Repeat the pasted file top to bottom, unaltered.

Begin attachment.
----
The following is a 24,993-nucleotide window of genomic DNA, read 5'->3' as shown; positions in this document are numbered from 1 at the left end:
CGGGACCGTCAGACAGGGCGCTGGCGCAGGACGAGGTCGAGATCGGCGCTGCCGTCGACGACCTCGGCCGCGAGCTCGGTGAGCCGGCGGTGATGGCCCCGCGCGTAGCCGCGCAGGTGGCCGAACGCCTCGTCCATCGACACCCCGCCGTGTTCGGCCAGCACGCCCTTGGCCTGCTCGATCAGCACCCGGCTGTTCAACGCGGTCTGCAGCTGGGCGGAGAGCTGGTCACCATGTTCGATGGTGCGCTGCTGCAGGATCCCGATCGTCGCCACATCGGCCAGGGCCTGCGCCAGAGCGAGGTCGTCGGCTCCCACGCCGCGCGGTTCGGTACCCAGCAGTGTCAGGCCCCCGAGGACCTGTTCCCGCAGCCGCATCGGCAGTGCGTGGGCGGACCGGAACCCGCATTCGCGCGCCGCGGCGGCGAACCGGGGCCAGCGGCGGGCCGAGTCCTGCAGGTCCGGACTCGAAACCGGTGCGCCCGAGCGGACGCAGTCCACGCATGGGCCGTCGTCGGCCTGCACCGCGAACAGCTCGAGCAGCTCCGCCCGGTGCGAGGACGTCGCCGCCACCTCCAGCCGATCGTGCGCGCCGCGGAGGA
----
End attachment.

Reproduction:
The following is a 24,993-nucleotide window of genomic DNA, read 5'->3' as shown; positions in this document are numbered from 1 at the left end:
CGGGACCGTCAGACAGGGCGCTGGCGCAGGACGAGGTCGAGATCGGCGCTGCCGTCGACGACCTCGGCCGCGAGCTCGGTGAGCCGGCGGTGATGGCCCCGCGCGTAGCCGCGCAGGTGGCCGAACGCCTCGTCCATCGACACCCCGCCGTGTTCGGCCAGCACGCCCTTGGCCTGCTCGATCAGCACCCGGCTGTTCAACGCGGTCTGCAGCTGGGCGGAGAGCTGGTCACCATGTTCGATGGTGCGCTGCTGCAGGATCCCGATCGTCGCCACATCGGCCAGGGCCTGCGCCAGAGCGAGGTCGTCGGCTCCCACGCCGCGCGGTTCGGTACCCAGCAGTGTCAGGCCCCCGAGGACCTGTTCCCGCAGCCGCATCGGCAGTGCGTGGGCGGACCGGAACCCGCATTCGCGCGCCGCGGCGGCGAACCGGGGCCAGCGGCGGGCCGAGTCCTGCAGGTCCGGACTCGAAACCGGTGCGCCCGAGCGGACGCAGTCCACGCATGGGCCGTCGTCGGCCTGCACCGCGAACAGCTCGAGCAGCTCCGCCCGGTGCGAGGACGTCGCCGCCACCTCCAGCCGATCGTGCGCGCCGCGGAGGA